It has been announced that Germany’s Bundeswehr has commissioned Dynamit Nobel Defense to provide 3,000 Panzerfaust 3-IT (DM72A1) rockets to augment and replenish existing stocks. The decision indicates that Germany is committing to the Panzerfaust 3 as their primary infantry anti-tank weapon for the foreseeable future.
This is significant, since the Bundeswehr began a review of infantry anti-tank capabilities in 2017, which was forseen to lead to the replacement or augmentation of the Panzerfaust 3. This was because, according to ESUT.de, while the Panzerfaust 3 is seen as an acceptable weapon, its ergonomics and weight are inferior to more modern designs and there is no more room to add additional features to counter future threats, such as a counter-APS (active protection system) capability. DND’s own RGW-series of disposable launchers are said to have better growth potential, but only special forces in the Bundeswehr have adopted RGW-series launchers for anti-tank duty.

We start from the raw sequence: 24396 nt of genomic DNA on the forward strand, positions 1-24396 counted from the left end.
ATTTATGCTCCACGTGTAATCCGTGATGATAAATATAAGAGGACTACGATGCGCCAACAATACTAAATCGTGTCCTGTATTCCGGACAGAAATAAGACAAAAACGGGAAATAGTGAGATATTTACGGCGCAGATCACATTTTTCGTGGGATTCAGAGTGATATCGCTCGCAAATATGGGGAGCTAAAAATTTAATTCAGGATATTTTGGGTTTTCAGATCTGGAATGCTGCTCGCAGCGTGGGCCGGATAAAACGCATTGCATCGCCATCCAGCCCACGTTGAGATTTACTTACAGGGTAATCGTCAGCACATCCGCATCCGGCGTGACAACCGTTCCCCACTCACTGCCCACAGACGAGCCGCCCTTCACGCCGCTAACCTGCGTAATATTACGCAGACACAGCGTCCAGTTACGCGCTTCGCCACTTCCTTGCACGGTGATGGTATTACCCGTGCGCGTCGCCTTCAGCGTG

The bulk of the Bundeswehr may be sticking to Panzerfaust 3s for cost reasons. The RGW-series of launchers are fully disposable, with the firing unit and optic (in some cases) being thrown away with the launcher after use. In contrast, the Panzerfaust 3 features a reusable optic/firing unit onto which the rounds are loaded, similar to its predecessors. The decision may also have been made for practical reasons, as most of Germany’s likely adversaries do not field APS yet. While Russia’s next-generation T-14 Armata features an APS, serial production of it continues to be delayed. The bulk of tanks in the Russian arsenal do not have APS. As such, the “growth potential” of the RGW-series of launchers is not needed yet, and continued procurement of Panzerfaust 3s can continue.